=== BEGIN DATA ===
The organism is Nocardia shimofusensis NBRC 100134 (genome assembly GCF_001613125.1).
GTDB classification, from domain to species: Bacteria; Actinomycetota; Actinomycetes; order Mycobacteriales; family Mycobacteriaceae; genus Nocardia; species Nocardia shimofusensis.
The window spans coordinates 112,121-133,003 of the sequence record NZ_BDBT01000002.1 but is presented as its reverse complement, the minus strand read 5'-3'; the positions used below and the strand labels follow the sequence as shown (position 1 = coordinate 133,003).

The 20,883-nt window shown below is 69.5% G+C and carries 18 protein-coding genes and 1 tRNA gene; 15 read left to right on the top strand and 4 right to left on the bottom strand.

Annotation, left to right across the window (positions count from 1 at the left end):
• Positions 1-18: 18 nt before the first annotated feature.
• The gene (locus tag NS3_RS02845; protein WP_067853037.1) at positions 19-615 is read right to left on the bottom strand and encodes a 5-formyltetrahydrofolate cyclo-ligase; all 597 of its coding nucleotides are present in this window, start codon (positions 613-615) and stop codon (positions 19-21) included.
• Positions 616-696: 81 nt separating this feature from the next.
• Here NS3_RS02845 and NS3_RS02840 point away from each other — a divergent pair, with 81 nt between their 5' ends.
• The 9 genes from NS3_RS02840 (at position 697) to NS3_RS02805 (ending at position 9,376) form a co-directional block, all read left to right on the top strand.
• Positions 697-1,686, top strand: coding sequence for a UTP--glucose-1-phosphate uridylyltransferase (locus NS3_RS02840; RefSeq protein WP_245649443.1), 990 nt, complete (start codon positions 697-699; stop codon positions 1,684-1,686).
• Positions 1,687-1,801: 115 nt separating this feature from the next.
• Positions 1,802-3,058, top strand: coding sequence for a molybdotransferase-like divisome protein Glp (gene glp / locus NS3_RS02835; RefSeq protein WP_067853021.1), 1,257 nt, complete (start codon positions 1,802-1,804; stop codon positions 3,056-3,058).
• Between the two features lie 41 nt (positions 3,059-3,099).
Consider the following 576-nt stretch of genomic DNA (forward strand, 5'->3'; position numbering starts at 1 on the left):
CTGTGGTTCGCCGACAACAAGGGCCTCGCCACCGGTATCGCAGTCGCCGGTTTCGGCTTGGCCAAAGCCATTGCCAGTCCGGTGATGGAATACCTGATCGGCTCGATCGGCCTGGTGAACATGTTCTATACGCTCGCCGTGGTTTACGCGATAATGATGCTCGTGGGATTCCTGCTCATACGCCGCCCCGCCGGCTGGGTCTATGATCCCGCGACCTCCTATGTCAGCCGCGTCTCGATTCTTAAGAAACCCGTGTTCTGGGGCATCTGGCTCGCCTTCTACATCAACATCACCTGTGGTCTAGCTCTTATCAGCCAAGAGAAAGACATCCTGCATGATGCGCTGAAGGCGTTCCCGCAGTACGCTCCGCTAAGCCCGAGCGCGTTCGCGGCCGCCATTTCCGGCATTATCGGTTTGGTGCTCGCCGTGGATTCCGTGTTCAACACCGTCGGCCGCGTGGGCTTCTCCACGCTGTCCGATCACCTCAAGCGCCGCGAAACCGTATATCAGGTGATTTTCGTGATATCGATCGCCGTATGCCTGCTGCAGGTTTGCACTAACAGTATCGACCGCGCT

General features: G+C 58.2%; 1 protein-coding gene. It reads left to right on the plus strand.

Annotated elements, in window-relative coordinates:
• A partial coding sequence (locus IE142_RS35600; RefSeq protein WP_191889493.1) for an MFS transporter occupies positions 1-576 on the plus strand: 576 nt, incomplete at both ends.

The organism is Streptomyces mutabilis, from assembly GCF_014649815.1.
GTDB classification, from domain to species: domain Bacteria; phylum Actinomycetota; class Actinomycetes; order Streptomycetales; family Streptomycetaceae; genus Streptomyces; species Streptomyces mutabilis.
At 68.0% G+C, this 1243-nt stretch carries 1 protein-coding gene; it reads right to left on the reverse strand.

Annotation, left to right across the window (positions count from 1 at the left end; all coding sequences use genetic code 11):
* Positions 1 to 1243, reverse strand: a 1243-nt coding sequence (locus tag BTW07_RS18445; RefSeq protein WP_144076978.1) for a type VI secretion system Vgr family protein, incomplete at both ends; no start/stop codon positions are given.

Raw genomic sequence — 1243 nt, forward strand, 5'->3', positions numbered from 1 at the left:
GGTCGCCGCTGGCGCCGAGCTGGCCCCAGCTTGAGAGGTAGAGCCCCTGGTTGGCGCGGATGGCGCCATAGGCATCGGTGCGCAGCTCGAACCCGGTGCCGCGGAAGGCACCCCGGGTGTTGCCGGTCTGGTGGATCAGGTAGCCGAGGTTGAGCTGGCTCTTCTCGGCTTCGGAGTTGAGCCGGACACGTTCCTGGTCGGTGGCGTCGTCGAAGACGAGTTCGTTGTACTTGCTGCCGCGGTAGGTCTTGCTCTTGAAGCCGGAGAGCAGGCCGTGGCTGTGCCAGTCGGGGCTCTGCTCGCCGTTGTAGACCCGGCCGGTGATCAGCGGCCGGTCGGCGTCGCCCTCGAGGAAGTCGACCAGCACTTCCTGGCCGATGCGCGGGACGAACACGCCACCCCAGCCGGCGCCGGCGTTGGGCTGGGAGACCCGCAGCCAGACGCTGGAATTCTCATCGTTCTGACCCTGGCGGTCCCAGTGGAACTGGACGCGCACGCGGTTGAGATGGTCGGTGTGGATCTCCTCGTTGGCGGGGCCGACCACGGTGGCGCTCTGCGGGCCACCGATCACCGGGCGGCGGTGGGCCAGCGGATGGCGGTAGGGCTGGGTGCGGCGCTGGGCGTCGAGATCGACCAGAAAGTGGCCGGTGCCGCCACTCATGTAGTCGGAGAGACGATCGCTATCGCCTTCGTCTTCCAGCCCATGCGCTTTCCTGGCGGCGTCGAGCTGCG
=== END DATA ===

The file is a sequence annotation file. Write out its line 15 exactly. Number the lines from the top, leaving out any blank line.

Consider the following 576-nt stretch of genomic DNA (forward strand, 5'->3'; position numbering starts at 1 on the left):